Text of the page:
I mentioned yesterday that I was getting some erratic findings. Let me give you some idea
as to what they were.
First, choice of OS has a huge bearing on performance. Running a TBird at 1200Mhz (A7V133, 9X133, SDRAM fast memory settings,
1024X768 resolution) gets you a Photoshop SysMark2000 score of 135 in Win98. Same machine, same
everything else except running in Win2K gets you a score of about 200, or about a 50% improvement.
Second, the boost going to MP varies quite a bit between OSs, too. Going from a TBird to an MP gets you about
a 24% improvement in Win98. Doing the same in Win2K gets you more in the neighborhood of 40% improvement.
John R. Heritage brought up the point that the MP has a few other enhancements besides SSE, which might affect the score.
He pointed me to a program H. Oda wrote a while back which turns SSE on and off for the MP. You can get it here.
Unfortunately, it just gives you a BSOD in Win2K, but it works in Win98. WCPUID verifies that SSE is on or off.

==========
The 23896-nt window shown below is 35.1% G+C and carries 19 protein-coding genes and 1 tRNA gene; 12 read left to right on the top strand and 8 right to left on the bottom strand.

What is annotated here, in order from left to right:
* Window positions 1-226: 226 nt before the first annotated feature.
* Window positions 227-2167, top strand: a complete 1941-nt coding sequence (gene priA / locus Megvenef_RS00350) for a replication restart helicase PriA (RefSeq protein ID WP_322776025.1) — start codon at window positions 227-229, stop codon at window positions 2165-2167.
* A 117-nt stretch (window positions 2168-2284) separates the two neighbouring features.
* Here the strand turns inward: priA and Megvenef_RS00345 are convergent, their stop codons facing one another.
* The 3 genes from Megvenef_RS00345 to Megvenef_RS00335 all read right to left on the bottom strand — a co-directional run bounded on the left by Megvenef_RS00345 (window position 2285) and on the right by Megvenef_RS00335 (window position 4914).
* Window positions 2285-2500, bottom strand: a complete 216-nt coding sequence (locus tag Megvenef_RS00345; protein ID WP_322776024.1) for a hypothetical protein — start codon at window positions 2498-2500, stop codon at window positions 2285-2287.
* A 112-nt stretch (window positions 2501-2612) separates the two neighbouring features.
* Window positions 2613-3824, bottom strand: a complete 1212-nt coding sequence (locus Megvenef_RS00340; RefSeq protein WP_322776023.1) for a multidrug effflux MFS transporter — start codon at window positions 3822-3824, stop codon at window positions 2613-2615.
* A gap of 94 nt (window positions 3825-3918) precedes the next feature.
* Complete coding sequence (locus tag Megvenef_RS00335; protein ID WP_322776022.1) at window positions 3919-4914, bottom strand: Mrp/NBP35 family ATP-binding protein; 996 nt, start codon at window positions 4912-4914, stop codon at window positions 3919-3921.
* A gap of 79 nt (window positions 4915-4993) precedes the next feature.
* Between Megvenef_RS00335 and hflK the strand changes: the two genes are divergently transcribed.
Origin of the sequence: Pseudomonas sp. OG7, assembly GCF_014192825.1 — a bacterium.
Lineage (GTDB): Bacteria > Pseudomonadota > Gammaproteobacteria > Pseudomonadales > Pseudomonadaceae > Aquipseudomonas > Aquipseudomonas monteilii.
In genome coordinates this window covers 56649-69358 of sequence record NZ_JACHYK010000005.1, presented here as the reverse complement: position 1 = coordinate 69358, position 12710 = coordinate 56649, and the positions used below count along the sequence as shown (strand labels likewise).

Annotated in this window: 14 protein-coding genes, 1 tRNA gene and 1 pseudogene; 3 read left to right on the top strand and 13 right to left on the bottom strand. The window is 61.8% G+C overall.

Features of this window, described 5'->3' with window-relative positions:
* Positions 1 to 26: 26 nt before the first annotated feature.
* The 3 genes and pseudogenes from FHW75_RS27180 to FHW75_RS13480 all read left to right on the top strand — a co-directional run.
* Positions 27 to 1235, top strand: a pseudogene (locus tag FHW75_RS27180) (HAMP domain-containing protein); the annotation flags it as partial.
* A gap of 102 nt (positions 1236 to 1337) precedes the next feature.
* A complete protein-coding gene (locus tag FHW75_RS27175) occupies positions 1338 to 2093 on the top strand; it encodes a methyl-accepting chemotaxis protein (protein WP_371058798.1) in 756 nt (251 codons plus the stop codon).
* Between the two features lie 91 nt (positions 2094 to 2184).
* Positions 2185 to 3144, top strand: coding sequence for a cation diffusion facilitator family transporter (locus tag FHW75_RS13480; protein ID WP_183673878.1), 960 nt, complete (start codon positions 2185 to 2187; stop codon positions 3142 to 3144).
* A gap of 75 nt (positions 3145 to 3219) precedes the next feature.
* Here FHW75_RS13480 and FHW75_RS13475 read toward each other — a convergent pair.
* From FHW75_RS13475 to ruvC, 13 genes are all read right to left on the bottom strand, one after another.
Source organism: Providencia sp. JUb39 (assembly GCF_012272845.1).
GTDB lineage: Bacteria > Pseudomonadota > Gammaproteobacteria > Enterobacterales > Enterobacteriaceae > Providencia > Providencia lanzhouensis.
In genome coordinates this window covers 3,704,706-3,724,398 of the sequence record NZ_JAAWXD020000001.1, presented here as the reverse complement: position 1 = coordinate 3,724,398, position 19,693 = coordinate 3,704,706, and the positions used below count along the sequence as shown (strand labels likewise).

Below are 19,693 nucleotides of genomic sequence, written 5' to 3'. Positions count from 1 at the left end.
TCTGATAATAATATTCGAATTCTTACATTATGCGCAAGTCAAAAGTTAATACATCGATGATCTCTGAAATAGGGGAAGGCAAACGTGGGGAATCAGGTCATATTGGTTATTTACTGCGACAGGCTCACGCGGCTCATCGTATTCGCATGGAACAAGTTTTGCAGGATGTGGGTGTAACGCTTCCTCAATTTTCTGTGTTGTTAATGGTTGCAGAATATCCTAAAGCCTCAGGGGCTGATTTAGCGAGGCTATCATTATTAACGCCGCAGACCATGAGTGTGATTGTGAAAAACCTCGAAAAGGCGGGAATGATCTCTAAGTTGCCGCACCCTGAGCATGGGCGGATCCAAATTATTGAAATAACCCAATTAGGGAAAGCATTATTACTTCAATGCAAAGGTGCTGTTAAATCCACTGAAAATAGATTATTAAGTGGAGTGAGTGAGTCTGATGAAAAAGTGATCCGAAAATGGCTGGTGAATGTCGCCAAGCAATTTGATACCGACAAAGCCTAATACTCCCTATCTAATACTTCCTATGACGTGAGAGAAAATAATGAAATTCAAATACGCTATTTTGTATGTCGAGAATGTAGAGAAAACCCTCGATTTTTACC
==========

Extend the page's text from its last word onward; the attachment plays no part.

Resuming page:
I ran the Photoshop section of SysMark with it turned on and off, and with it turned off, I got the same kind of scores I got with the TBird.
So it’s SSE-enabling that’s increasing the scores, at least in Win98.
Whether it’s 24% or 40%, that’s quite a bit of an improvement. Does SSE really help Photoshop that much, or were the filters just cherry-picked.
I’ve done some preliminary testing using PS5Bench, which was a series of tests designed by someone who wanted to compare Macs to PCs.
While there are elements within that test which show considerable performance improvement, most don’t.
Does that mean we can go hang Bapco now? Not quite yet. Not even Intel chips showed a whole lot of improvement using PS5Bench. PS5Bench may not
be representative of what SSE can do with filters.
PS5Bench is also erratic. I’ve gotten variations of 50% on some tests. Additionally, how it uses Photoshop’s timer is very suspect.
Photoshop has a built-in timer for actions. If I don’t use PS5Bench, but something else, it takes the action, gives me a time, and that’s that.
With PS5Bench, though, it gives me an initial time, then another one a moment later, which adds as much as a half-second to the total. This is pretty significant if you’re measuring 3 second actions.
So what I’m going to do is use the PS5Bench test file, but not the program, and run all the filters that come with the program with and without SSE.
The advantage of doing it that way is that we’ll get definitive results on what SSE really does with Photoshop filters.
If we find that half the filters benefit a ton from SSE, that’s one thing. If we find out only 5% benefit a lot, and those were the only ones Bapco used, then you can hang them. 🙂
Do you see how and why this is a better approach?